The AP reports that United spent $600,000 lobbying government officials in the Fourth Quarter of 2009. Among United’s concerns:
United’s lobbying disclosure report doesn’t say which side it took on the legislation, but most airlines opposed new Transportation Department rules about tarmac delays that are set to take effect April 29. Airlines have said the new rules will further complicate matters when a plane is stuck on the ramp.
And who can blame them? I still think the the tarmac delay limits will hurt passengers more than it will help them.
2. House bill that would set standard limits for the size of carryon bags
I recently had a heated debate with an Australian colleague about the size of carryon bags. Some airlines and countries, New Zealand in particular, strictly limit the weight and size of carryon bags. Currently, U.S. airlines are free to regulate carry-on bags as they see fit.
I hate restrictions on weight and size because I hate checking bags. One of the reasons I love United is because I can take (almost) whatever I want onboard. Why shouldn’t airlines be able to set their own guidelines for carryons? Yes, there is a safety concern with items that weigh more. But the risk is worth it. How often is turbulence bad enough that an overhead bin flies open, a carryon flies out, and hits someone hard enough to injure them? I oppose paternalistic government intervention that unduly restricts the free flow of commerce in the name of protecting people from themselves.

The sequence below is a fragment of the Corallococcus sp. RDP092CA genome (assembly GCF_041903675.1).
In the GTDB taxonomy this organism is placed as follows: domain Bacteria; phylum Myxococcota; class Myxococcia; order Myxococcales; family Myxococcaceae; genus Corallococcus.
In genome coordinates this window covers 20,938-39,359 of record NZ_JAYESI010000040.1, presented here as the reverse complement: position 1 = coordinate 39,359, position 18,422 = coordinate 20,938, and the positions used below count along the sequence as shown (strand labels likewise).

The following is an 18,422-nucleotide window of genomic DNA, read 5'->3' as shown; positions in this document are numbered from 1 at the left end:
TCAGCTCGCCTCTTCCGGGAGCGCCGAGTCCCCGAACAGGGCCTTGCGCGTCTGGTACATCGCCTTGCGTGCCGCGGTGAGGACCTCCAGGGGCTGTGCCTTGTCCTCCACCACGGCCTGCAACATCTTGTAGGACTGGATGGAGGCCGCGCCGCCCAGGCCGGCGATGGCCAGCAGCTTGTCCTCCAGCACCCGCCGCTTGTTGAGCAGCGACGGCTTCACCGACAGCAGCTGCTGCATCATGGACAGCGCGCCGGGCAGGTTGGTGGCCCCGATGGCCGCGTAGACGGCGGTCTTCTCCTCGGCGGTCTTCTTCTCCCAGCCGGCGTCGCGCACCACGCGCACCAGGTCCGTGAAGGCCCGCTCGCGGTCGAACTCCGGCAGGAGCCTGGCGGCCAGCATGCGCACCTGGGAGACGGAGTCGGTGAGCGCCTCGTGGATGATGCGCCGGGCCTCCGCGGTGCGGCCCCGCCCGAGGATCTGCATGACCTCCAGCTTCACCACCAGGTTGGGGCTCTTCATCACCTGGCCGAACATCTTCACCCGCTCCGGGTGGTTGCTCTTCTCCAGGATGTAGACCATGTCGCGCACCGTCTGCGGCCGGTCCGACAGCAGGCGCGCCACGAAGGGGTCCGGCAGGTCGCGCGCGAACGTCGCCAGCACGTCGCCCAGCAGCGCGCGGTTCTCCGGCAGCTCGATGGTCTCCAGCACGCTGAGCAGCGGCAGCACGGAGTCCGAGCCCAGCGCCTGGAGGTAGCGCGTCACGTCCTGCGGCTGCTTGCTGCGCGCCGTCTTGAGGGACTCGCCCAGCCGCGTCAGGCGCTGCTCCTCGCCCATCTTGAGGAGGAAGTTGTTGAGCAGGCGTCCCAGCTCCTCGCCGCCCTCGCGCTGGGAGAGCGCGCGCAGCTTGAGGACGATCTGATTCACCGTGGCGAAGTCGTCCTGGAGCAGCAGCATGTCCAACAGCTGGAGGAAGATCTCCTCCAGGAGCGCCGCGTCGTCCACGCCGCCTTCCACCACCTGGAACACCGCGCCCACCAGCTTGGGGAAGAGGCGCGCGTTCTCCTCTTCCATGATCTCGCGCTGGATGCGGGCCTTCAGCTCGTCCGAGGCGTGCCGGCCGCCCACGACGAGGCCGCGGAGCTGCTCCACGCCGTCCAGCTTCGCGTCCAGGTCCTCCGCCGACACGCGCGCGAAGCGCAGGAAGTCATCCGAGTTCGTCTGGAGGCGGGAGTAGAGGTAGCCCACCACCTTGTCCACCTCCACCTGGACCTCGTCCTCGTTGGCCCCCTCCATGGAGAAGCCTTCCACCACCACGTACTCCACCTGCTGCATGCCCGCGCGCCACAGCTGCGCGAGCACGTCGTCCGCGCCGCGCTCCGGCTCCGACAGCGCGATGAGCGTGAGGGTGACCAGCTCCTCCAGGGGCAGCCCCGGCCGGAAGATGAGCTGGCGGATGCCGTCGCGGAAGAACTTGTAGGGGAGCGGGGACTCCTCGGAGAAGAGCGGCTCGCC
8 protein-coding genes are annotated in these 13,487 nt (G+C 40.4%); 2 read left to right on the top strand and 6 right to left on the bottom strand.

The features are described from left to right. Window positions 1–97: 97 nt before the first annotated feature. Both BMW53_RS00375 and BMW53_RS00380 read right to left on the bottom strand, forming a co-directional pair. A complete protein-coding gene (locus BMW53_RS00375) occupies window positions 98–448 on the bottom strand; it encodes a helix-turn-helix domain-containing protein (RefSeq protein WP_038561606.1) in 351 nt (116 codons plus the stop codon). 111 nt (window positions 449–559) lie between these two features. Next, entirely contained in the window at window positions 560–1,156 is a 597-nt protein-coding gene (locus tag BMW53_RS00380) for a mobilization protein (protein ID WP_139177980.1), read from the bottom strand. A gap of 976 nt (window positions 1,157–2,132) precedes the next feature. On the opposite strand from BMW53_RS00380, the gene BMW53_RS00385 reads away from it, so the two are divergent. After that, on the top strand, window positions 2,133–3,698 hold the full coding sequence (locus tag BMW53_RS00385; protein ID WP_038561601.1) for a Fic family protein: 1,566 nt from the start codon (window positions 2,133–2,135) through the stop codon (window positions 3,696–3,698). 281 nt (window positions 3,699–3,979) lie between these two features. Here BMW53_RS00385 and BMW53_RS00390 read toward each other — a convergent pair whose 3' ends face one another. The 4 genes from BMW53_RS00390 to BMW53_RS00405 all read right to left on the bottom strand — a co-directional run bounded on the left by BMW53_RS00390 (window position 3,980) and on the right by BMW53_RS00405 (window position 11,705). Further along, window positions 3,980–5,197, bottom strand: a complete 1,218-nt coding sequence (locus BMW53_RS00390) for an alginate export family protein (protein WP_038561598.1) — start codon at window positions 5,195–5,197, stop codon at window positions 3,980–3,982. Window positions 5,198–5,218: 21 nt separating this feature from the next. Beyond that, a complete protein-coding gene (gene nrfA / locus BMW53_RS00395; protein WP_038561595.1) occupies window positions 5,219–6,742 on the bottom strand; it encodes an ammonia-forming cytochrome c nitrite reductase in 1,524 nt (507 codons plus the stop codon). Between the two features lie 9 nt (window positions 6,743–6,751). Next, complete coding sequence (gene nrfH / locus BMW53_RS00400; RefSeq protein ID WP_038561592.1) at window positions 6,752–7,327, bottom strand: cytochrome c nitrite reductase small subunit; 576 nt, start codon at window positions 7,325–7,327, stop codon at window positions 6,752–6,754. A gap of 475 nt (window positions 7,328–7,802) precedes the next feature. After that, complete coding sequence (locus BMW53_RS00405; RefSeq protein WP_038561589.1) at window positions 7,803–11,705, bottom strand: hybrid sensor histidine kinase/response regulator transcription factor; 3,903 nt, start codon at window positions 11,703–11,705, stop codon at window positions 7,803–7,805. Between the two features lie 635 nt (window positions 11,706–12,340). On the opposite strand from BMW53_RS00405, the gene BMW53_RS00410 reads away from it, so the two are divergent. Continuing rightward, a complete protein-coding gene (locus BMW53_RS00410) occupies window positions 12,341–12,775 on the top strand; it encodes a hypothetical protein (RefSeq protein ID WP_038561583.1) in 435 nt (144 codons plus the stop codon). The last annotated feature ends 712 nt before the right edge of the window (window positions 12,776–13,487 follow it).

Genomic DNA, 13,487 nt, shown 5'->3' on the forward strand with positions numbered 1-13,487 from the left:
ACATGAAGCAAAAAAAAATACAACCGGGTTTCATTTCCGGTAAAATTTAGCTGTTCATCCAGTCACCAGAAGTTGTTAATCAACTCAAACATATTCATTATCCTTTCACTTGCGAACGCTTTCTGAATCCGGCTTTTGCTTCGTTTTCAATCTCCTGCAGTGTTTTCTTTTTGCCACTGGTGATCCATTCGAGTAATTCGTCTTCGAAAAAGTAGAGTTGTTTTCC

3. Flight Deck laptop prohibition for pilots
I’d be interested to know what side UA lobbied for, though I can’t imagine they would expend resources to support a ban.
4. Cap and Trade Bill
United also lobbied on the cap-and-trade bill, which would put a price on each ton of pollution and allow businesses to buy and sell permits for their emissions. Airlines have opposed it because they say it would amount to a tax on fuel-intensive industries.
5. Bills aimed at ending price speculation in energy markets
United blames speculators for driving up the cost of fuel, which cost them a lot of money last year. Poor hedging strategies didn’t help…
UA lobbied Congress, the White House, FAA, and DOT, but this is nothing new. UA spent only $150K less on lobbying than they did in the 4Q of 2008. With UAUA trading around $20/share, UA can afford the extra $150K!
So what do you think about UA’s lobbying?